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The Roku Streaming stick is an HDMI dongle that plugs into an HDTV and with its built-in wireless connectivity gives you access to a host of streaming channels including Netflix, BBC iPlayer and Now TV. Far from newcomers to media streaming this is simply Roku's smallest device yet and is clearly a response to the arrival of Google's Chromecast dongle.
While it's marginally more expensive than Chromecast, Roku's streaming stick currently has a bigger selection of channels, a bundled remote and some Chromecast-style mirroring capabilities. It's one of the easiest and cheapest ways to make your TV smarter with little fuss but Chromecast might be the one with the greater potential in the future.
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The Roku streaming stick setup comprises of the dongle with a HDMI port that resembles a memory stick, a micro USB charging cable, power adaptor and remote control with two AA batteries supplied. The dongle does have a worryingly cheap feel to it and it wouldn't be surprising if an accidental drop on a hard floor from height wouldn't cause it some damage.
The remote control is near identical in look to the one that comes with the Now TV box opting to stick with the purple and black Roku colour scheme that runs through the rest of the streaming hardware range. On the glossy, piano black top lies buttons for going back to the home screen, a D-Pad to scroll through menus, an instant replay button that rewinds the last seven seconds, OK button, Play/Pause, and skip back and forward buttons. It's a dinky little thing and very light to hold but one thing really missing from it is some form of volume control so you abandon the main TV remote.
The Roku dongle weighs an ultra light 18g making it lighter than the Chromecast (34g) however these marginal weight differences seem insignificant for something that simply plugs into a spare HDMI port in your TV. What's more vital is the flexibility to fit it. Unlike the Chromecast, there's no bendy HDMI extender cable included which can come in handy if your TV is mounted on a wall and HDMI ports lie in a more challenging position. You'll also need to have a spare plug nearby as the streaming stick has to have external power although if you have a TV with a USB port, it can be powered through the TV instead as well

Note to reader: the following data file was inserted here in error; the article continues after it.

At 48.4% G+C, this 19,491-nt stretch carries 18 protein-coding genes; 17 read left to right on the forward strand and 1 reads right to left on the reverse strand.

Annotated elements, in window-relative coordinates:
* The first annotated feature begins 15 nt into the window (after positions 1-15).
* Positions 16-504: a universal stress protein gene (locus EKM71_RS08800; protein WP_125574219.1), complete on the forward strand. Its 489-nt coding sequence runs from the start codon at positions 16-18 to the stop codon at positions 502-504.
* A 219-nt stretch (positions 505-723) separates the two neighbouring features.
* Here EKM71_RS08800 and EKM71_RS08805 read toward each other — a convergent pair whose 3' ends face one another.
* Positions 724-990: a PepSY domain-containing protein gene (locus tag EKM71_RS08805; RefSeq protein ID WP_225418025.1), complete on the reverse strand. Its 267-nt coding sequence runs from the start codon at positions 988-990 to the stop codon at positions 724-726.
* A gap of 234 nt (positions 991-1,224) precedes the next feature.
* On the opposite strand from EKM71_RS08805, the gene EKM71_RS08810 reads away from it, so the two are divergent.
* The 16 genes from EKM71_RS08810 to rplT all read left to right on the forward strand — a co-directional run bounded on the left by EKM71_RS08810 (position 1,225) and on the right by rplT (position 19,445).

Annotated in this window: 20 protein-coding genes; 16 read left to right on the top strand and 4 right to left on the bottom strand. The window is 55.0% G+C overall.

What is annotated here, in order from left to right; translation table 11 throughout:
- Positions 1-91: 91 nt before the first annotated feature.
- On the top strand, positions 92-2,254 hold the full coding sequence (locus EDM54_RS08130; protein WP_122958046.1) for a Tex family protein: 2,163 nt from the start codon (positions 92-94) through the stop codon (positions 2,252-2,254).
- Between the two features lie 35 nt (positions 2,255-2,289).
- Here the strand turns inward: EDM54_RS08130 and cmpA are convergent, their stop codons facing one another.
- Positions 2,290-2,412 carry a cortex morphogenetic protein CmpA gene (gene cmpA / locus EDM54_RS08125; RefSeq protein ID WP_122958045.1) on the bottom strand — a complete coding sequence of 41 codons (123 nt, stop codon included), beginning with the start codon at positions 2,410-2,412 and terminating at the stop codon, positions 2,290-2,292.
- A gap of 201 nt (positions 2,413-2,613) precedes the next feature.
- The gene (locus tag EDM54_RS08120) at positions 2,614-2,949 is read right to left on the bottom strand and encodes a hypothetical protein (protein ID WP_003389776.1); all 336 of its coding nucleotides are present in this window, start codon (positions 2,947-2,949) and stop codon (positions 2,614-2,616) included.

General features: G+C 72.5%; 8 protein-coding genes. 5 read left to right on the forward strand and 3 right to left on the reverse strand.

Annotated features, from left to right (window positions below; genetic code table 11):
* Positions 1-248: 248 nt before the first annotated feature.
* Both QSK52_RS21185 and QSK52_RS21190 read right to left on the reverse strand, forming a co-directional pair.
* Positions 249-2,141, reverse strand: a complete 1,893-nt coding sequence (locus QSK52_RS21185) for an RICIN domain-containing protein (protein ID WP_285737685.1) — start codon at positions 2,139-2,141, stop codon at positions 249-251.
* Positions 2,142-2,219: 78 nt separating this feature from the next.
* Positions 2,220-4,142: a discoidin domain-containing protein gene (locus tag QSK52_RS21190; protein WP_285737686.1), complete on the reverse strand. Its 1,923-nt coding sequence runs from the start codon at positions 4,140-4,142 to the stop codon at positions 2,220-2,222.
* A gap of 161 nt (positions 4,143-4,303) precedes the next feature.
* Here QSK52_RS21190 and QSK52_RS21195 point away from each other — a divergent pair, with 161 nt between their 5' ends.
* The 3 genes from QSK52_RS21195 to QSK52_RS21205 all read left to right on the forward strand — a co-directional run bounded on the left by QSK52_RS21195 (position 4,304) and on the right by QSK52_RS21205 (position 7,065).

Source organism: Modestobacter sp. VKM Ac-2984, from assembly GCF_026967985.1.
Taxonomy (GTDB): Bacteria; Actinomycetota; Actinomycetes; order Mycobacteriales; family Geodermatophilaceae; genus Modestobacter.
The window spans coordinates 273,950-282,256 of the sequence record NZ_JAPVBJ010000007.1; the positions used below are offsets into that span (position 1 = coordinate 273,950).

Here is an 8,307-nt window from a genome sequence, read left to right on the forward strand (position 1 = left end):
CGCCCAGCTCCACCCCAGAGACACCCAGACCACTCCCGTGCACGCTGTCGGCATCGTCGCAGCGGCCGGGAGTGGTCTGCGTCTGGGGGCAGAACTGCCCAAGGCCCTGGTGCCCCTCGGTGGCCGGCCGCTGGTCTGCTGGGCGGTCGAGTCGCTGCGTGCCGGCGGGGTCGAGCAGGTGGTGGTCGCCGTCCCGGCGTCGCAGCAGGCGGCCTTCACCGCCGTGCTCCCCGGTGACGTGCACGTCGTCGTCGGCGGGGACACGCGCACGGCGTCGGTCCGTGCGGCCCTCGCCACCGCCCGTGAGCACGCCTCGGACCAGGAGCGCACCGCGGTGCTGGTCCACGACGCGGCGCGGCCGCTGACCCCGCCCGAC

Plug and play this might well be but you'll still need at least 30 minutes to get watching. After plugging in the dongle and the power supply, you'll need to set up the internet connection. Roku claims an internet connection ranging from 1.5MBs upwards will be sufficient to run standard definition content and 3.0MBs upwards to play Full HD content. If you're not sure there are speed test apps, such as speedtest.net, which you can use to check whether you meet the requirements.
Next, you need to grab a smartphone or laptop to link the account. This requires entering credit card details and address information and you can't proceed until this is all stored. The information is used to make purchases in the Channel Store and if you are worried someone might make accidental purchases, there's the option set up a pin security code.
The Roku streaming stick will then take the opportunity to search for the latest software updates and once the system has restarted it's time to have a look around. To help get better accustomed with the Roku streaming service, it already suggests the most popular free channels like Netflix, BBC iPlayer and subscription-based Now TV.
Installation times vary from thirty seconds to a couple of minutes. Once that's done and as long as you are on the same Wi-Fi connection you can simply plug it into another TV in the house and it's ready to bring streaming content. If you want to carry it around with you, the process is not quite as straightforward as going to someone else's house, plugging it in and continuing to watch. You will need to jump onto the new internet connection but in our attempts the interface simply froze and the remote control was unresponsive.
While it's great that Roku includes a remote, should the dinky control go AWOL you do have a back up in the shape of your smartphone or tablet. The free Roku app works with Android devices running Android 2.1 or above and iOS devices running iOS 6.0 and above. Continuing the purple on black theme, all the controls on the physical remote are replicated with a couple of extra features.
There's voice search so you can call out a channel and the Roku streaming stick will launch it. It's slow to jump into action but the voice recognition didn't fail on any occasion when we tested it on the Samsung Galaxy S5. Additionally there's the ability to use the keyboard on your smartphone or tablet which comes in handy when you need to type in login details for services like Netflix.
In the top right hand corner is a drop down where you can move from Remote view to look at ‘My Channels’ the ‘Channel Store’ and send content to the Roku from your phone: specifically music and photos. The music has to be stored on the device so it won’t play directly from a third party app like Spotify. Photos simply opens up all available photos on the phone or tablet allowing you to skip through them. You can control slideshow speed and choose how photos transition from one to the next. Last up, is Settings which replicates all the ones available on the main interface.